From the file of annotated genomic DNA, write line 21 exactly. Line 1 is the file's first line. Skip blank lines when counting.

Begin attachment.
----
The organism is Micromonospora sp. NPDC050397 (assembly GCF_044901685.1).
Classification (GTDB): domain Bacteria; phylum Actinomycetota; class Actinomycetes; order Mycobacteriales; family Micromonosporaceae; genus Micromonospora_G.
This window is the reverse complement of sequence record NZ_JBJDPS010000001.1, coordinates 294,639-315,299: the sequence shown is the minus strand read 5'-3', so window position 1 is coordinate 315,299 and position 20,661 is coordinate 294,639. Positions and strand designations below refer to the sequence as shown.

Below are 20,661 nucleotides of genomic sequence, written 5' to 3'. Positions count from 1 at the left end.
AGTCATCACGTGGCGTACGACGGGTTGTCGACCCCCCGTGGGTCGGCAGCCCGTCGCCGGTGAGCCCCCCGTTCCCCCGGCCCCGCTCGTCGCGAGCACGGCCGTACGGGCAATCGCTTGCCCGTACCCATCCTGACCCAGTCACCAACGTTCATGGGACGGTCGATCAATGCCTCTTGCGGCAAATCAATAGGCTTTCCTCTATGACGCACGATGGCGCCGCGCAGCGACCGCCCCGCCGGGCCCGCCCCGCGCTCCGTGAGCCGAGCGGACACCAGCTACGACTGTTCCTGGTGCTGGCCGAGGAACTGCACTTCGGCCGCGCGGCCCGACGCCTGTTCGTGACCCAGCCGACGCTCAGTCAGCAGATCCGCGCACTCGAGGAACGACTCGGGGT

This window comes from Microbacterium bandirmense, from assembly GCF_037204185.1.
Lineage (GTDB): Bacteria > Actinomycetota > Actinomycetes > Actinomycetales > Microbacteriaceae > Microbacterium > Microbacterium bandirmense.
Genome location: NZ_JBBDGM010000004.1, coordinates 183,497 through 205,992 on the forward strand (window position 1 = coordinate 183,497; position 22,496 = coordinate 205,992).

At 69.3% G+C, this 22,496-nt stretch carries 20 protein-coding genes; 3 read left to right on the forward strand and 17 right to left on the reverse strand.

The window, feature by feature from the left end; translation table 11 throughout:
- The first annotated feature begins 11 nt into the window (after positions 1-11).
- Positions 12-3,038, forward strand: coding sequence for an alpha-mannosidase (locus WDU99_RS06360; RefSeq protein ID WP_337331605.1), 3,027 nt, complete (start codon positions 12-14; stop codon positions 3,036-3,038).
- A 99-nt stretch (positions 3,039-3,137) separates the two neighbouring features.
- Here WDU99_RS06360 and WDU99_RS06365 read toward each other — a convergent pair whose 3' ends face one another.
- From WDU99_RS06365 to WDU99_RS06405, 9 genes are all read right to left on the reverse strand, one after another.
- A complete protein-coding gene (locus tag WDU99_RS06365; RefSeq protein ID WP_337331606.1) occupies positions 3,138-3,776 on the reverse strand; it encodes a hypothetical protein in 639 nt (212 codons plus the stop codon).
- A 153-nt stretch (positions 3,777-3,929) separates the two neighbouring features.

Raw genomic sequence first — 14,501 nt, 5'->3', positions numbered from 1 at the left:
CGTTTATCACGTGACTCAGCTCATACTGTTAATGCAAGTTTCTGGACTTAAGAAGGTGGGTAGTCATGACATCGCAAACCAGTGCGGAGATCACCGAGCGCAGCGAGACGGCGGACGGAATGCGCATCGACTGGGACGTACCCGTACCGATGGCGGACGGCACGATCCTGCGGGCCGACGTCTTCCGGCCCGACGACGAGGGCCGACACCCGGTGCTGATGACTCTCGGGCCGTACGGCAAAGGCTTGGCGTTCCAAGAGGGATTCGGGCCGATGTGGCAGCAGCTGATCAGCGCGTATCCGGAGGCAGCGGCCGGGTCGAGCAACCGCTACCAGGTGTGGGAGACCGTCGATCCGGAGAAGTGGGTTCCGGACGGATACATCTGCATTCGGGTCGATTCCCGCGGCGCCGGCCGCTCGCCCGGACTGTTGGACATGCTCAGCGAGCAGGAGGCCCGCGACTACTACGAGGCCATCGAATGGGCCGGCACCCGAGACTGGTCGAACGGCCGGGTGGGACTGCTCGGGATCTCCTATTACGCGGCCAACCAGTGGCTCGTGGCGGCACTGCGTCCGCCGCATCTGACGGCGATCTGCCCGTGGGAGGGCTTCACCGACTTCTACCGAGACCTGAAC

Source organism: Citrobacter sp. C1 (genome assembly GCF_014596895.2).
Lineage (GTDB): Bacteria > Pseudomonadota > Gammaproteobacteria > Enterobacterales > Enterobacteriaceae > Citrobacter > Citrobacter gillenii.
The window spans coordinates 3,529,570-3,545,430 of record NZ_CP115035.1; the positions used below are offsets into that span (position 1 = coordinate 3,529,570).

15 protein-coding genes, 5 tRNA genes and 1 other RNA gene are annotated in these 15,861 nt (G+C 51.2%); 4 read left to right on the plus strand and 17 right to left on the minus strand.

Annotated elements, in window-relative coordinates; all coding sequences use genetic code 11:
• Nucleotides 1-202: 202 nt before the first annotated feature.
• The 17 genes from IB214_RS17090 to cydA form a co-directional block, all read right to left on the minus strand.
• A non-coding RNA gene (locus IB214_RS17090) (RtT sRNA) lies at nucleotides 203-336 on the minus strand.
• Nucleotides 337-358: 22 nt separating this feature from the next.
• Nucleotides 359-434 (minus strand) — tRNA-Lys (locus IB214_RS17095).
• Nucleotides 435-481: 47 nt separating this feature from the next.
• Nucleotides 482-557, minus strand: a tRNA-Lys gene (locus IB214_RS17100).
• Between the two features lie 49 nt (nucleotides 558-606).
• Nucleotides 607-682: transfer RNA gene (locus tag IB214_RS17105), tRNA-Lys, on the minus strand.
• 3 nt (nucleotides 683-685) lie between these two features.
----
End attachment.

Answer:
Lineage (GTDB): Bacteria > Pseudomonadota > Gammaproteobacteria > Enterobacterales > Enterobacteriaceae > Citrobacter > Citrobacter gillenii.